Many of the recruiters and recruitment managers we interviewed believe that social media is an excellent tool for quickly spreading the word about job openings. Whether for promoting job openings or virtual hiring fairs, social media has become a top search engine for candidates. Julia shares that she has found more nurses scouring social media for job openings, which has led to companies competing to promote their organizations' jobs across social media. Platforms like Instagram and Facebook are great places to share information about job openings and company culture; LinkedIn can be great for sharing salaried positions and unique company benefits. John shared that he has even successfully utilized Craigslist to promote job openings for warehousing and delivery positions. 

 

Social media is proving to be a great tool in promoting both an organization's EVP and its job openings. It allows recruiters to facilitate communication between them and the interviewee, reach large audiences, and establish and improve business reputations. One draw-back, however, is it can make it more challenging to negotiate with candidates. Hueman RPO Partnership Manager Andrew Foran shared that "social media is great, but it gives candidates superficial data to rely on regarding average salaries and benefits for careers in their field. Social media can give some individuals a sense of knowledge that is based on superficial data." This can lead candidates to try to negotiate for higher rates than what your company or market offers based on potentially inaccurate or one-off information they have found online. With promoting job openings and company culture via social media, organizations must understand how to balance the pros and cons of social media. It’s important to monitor the comments, reviews, and salary-shares on websites like Glassdoor and Indeed to ensure that accurate information and data is being shared and doesn’t negatively impact your team when it comes to your reputation or negotiating salary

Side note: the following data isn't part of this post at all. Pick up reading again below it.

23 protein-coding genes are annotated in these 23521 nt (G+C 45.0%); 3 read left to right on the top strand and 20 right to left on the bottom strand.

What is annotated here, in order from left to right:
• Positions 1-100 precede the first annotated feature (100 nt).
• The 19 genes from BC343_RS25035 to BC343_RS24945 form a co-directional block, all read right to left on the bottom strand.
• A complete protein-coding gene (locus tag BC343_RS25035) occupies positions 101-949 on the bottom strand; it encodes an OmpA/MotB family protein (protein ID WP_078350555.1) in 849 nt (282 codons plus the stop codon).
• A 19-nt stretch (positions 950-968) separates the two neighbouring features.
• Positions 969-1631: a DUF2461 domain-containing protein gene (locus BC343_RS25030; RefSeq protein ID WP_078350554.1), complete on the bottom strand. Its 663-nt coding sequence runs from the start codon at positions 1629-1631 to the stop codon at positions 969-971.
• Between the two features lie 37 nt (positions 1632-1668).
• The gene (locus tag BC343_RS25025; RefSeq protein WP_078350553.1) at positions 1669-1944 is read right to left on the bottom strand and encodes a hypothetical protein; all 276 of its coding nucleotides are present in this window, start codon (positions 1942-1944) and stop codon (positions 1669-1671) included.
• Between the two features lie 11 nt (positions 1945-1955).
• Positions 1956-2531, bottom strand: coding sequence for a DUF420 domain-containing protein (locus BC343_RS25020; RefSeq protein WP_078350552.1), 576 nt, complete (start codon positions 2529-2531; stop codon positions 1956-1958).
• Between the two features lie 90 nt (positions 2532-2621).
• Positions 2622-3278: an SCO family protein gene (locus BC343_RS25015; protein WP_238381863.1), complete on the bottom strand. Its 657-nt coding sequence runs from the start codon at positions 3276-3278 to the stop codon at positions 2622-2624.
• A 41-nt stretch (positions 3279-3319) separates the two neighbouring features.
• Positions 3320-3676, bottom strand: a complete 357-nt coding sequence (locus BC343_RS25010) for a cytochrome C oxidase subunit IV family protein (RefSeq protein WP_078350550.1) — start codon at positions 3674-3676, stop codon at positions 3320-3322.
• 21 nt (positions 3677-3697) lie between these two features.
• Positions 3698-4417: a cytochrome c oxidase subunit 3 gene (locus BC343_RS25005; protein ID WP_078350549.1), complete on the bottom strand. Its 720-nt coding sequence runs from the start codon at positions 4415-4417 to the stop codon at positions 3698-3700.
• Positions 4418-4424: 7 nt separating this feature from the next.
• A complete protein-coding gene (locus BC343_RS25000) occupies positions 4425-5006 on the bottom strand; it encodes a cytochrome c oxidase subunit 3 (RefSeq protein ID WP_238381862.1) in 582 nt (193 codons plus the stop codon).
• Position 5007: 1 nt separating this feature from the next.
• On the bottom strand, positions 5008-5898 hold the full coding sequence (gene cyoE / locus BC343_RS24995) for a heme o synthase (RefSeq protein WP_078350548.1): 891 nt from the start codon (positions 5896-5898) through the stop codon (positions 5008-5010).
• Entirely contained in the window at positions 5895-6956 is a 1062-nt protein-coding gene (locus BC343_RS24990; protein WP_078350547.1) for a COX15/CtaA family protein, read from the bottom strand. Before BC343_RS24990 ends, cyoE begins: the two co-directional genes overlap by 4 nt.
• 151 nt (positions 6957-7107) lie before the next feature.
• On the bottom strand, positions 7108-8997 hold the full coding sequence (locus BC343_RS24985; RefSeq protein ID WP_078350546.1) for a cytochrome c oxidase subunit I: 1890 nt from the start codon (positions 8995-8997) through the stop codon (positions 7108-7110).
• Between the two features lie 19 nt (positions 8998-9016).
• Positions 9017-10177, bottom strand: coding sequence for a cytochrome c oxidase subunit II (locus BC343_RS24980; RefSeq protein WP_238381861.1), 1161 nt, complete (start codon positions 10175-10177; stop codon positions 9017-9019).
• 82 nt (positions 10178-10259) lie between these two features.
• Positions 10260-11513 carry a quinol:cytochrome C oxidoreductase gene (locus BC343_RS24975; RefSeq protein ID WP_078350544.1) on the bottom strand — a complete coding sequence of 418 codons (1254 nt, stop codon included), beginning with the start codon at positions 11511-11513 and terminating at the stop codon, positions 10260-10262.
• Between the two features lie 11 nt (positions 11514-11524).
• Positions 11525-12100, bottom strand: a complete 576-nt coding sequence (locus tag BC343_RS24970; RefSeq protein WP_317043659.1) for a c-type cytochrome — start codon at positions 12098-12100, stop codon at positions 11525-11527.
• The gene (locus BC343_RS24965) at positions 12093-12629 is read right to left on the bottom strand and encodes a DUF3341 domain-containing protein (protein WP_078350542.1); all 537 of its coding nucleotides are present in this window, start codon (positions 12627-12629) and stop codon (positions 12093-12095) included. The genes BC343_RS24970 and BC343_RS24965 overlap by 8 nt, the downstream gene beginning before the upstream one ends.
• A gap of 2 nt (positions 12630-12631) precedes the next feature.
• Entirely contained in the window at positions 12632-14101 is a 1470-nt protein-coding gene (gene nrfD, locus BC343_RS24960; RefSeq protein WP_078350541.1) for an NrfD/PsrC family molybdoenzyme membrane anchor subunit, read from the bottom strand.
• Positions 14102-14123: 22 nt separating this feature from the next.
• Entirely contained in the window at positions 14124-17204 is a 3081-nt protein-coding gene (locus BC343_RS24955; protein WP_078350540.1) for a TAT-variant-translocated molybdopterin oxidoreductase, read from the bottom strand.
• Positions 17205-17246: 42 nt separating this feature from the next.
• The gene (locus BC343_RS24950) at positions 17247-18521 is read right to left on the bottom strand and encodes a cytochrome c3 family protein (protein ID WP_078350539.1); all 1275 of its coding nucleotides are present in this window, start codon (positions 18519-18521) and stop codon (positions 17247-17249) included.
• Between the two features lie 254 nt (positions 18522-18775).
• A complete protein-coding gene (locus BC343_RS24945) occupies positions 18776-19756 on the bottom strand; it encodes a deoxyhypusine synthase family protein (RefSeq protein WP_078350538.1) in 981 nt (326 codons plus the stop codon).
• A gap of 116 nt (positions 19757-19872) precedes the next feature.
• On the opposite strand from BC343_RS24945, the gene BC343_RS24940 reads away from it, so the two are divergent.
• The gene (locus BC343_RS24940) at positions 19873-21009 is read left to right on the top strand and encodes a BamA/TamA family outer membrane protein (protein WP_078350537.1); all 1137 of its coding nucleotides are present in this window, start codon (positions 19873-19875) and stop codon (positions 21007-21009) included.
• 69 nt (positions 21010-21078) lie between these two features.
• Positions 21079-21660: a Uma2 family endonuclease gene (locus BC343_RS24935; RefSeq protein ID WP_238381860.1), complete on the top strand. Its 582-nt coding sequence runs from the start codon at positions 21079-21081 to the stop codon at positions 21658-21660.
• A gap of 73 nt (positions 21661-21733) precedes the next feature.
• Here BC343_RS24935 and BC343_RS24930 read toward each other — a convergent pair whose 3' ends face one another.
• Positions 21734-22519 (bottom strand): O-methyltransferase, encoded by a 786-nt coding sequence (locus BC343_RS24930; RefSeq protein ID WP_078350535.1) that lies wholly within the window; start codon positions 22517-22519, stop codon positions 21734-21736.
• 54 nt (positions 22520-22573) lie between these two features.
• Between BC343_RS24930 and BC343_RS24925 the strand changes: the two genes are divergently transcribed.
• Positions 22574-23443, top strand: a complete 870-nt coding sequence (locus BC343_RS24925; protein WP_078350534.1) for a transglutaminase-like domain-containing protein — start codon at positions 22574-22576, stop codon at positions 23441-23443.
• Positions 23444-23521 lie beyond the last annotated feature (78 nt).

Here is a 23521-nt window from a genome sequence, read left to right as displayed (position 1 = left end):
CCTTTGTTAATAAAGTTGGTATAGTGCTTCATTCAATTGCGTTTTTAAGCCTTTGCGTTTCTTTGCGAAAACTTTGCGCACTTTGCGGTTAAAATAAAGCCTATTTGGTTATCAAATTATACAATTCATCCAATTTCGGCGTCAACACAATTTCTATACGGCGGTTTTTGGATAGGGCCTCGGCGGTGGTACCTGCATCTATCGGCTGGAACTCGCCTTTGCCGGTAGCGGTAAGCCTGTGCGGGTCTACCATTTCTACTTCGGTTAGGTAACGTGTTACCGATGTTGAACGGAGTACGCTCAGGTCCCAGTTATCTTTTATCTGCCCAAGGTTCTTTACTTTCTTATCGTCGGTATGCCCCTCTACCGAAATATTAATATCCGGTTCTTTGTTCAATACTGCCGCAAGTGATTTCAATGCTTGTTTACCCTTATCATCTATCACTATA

Social media has proven it’s here to stay as a tool in the world of recruitment. Recruiters and hiring managers must continue to focus on best practices and stay abreast of the continued changes to effectively promote their company and job openings across appropriate social channels to compete for quality talent.

 

While our recruiters have certainly had a year of recruiting unlike any other, they are grateful for the experience that has evolved their recruiting practices. Sarah says, "I attribute one of my biggest successes of the past year to the relationships that have evolved between my managers and leaders in the organizations I support." Brian shared that "The pandemic has only brought our team closer. After we were all virtual, our team quickly used instant messaging to communicate news to the whole team. Our team chat has been a destination for us to share new ideas and practices. We share candidates, communicate updates, and tell stories and jokes. It has kept our team engaged and will continue to be a key component of communication for our team moving forward." 

 

Like many others around the nation, our recruiters had to make quick changes to their processes, tactics, and communication styles to be effective in driving quality talent throughout the pandemic and thereafter. It will be imperative for talent acquisition and organizational leaders to stay laser-focused on the continued changes within the talent market impacting the ability to acquire and retain top talent. For insights on building a world-class recruitment program, download our latest eBook.

Topics: Recruitment Process Outsourcing, RPO, about Hueman, eBook, workforce, State of the Workforce